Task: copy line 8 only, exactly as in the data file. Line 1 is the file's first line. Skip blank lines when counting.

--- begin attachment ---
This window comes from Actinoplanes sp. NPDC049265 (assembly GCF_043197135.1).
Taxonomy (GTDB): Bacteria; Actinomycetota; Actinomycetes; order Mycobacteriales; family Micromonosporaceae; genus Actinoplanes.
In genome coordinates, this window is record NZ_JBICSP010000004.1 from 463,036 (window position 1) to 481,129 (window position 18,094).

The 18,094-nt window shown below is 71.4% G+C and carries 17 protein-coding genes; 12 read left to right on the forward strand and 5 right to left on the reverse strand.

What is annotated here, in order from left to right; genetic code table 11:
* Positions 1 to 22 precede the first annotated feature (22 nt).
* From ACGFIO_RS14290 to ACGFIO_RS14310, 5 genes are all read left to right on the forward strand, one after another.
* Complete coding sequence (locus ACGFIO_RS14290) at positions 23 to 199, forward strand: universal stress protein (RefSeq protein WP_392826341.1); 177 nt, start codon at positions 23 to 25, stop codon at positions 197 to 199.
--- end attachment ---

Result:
* Complete coding sequence (locus ACGFIO_RS14290) at positions 23 to 199, forward strand: universal stress protein (RefSeq protein WP_392826341.1); 177 nt, start codon at positions 23 to 25, stop codon at positions 197 to 199.